Dev Raj Dahal, head of the German political foundation Friedrich Ebert Stiftung, said democracy offered the media to mediate contending perspectives through dialogue, non-violent communications and collective action. He said that journalists needed to inform the public for the democratization of the society so as to democratize the politicians; to bring forth the diversity of the society to bolster its legitimacy; bridge knowledge gap between those who know more and those who know less; and spread civic education for building the culture of peace. "Pro-active engagement of Nepalese media has been useful to remove the irrationalities of society and policy attention of stakeholders of society to mitigate conflict-producing root and proxy causes and struggle for peaceful and just future society," he added. Federation of Nepalese Journalists Dharmendra Jha, PCN president Gagan Bista, former FNJ president Binshnu Nisthuri and SAFMA Nepal head Shiva Gaule also spoke at the function. Media workers highlighted that the types of inputs media provide for the citizens and the government are essential to resolve multi-layered conflict in society.

Functions of Conflict-Sensitive Media

Media is one of the key elements of socialization of citizens into a democratic political culture. As the culture of civility grows political actors can easily agree over their principles and settle differences by non-violent means. The process of peace and conflict is often cyclical, not straight and linear. Therefore, every problem formulated rationally is capable of solution. Democracy offers the media to mediate contending perspectives through dialogue, non-violent communication and collective action. Any workable effort to peace process must be owned by the Nepalese themselves. The contextual and emotional intelligence to learning gives journalists a clue into human approach to peace. The usefulness of learning lies in modifying behavior, changing attitude and adopting peace-promoting goal. This means social learning of conflict dynamics is necessary to its resolution and strengthening the sites of rational and spiritual foundation to ensure peaceful coexistence of Nepal's multiple faiths.

Reporting is about bringing the truth of human condition in public life and sensitize citizens and leaders to address it. During pre-conflict phase, Nepalese journalists had provided early warning of fault line conflict and invited preemptive response from the concerned authorities. During the phase of violent conflict, they had supplied information to ramp up citizens' sensitivity about conflict, enabled them to take part in the social, economic and political processes in a meaningful way, countered propaganda, disinformation and defamation and event provocation and combated racism and ethnic hatred. They had played role in mobilizing popular pressure for democratization, conflict de-escalation, ceasefire monitoring, observation of peace talk and exerted pressure for early signing of CPA, Interim Constitution, drafting of new constitution by Constituent Assembly, durable peace and structural reforms.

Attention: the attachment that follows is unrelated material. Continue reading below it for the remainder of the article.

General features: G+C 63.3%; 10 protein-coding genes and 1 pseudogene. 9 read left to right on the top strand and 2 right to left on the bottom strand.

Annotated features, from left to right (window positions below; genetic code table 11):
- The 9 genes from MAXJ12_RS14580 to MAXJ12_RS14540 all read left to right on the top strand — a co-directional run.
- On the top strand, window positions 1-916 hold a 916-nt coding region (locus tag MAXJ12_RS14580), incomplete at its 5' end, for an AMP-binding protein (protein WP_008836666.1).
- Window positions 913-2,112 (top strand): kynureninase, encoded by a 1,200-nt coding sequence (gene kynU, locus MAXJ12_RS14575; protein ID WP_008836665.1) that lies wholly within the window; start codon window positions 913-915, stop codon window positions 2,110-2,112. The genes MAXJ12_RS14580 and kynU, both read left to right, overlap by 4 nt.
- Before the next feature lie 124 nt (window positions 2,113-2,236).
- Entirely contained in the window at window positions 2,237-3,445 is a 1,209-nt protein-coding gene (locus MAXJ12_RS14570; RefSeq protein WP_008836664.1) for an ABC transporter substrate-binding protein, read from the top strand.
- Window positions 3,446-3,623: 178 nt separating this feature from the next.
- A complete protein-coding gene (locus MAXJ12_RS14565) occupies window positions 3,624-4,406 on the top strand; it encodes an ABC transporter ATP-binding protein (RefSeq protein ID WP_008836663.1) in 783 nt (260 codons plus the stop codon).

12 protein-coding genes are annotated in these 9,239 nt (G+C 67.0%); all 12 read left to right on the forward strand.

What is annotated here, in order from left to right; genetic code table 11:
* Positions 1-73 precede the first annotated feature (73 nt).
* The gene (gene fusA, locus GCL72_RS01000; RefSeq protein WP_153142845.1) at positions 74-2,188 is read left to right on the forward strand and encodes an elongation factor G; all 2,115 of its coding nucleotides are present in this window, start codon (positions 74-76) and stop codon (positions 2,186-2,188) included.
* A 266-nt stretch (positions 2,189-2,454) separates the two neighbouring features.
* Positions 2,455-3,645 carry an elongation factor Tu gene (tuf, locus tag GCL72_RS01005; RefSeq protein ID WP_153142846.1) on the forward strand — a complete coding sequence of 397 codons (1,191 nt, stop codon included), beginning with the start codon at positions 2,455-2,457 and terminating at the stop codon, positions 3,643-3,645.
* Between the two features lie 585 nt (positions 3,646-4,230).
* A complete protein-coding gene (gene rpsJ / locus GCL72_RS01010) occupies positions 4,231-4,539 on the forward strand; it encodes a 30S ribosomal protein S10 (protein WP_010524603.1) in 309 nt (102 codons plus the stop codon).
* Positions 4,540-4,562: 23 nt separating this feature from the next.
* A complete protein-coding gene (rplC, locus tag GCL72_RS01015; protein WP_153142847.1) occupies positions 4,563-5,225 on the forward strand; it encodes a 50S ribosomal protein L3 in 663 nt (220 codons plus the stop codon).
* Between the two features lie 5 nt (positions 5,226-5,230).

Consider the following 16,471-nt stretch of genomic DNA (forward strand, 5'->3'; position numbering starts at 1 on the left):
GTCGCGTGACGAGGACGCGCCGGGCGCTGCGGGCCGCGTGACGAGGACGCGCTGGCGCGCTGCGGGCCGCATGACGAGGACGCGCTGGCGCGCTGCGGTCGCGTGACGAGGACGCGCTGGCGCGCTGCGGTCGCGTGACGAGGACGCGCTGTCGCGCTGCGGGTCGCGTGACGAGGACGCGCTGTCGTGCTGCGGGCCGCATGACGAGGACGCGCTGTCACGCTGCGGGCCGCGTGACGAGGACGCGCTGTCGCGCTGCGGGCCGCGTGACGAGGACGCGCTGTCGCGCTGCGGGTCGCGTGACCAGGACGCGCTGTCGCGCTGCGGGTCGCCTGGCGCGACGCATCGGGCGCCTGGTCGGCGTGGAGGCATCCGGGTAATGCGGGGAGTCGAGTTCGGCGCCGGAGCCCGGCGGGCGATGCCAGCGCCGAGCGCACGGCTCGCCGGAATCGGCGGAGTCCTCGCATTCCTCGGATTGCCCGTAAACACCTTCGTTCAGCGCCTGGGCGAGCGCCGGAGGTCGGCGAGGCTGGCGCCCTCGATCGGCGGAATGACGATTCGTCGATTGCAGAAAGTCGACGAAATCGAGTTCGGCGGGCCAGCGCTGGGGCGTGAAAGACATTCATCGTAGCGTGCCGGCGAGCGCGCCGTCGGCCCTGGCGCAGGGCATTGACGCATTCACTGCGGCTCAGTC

Peace requires peace-oriented conceptual framework of structures, rules and behavior. Rational communication is important to respond to a desirable change and establish transitional justice for the conflict victims through welfare measures, non-violent communication, establishing citizens' right to know and breaking a culture of silence through a culture of articulation and peace. Pro-active engagement of Nepalese media has been useful to remove the irrationalities of society and bring policy attention of stakeholders of society to mitigate conflict-producing root and proxy causes and struggle for peaceful and just future society.


Post-war situation of Nepal required journalists to increase costs for the spoilers of peace, connect the broken relation of society and act as bridge maker. At the end of discussion the journalists came with some important points: first, journalists should engage in peace education rather than focusing only on the differences and conflict among the key political actors; second, they should lobby for the accountability of political actors for the implementation of peace accord; third, journalists should work to convince the political parties and the government to move beyond partisan interest and work for conflict reducing policies and programs; fourth, journalists should report in a very conflict-sensitive manner and maintain the impartiality of news and views; fifth, exert pressure on political parties to shorten the transition period; and finally, develop a mechanism for consensus-based politics so that politicians undertake their responsibility to complete constitution-drafting in time and create an environment conducive for creativity and freedom.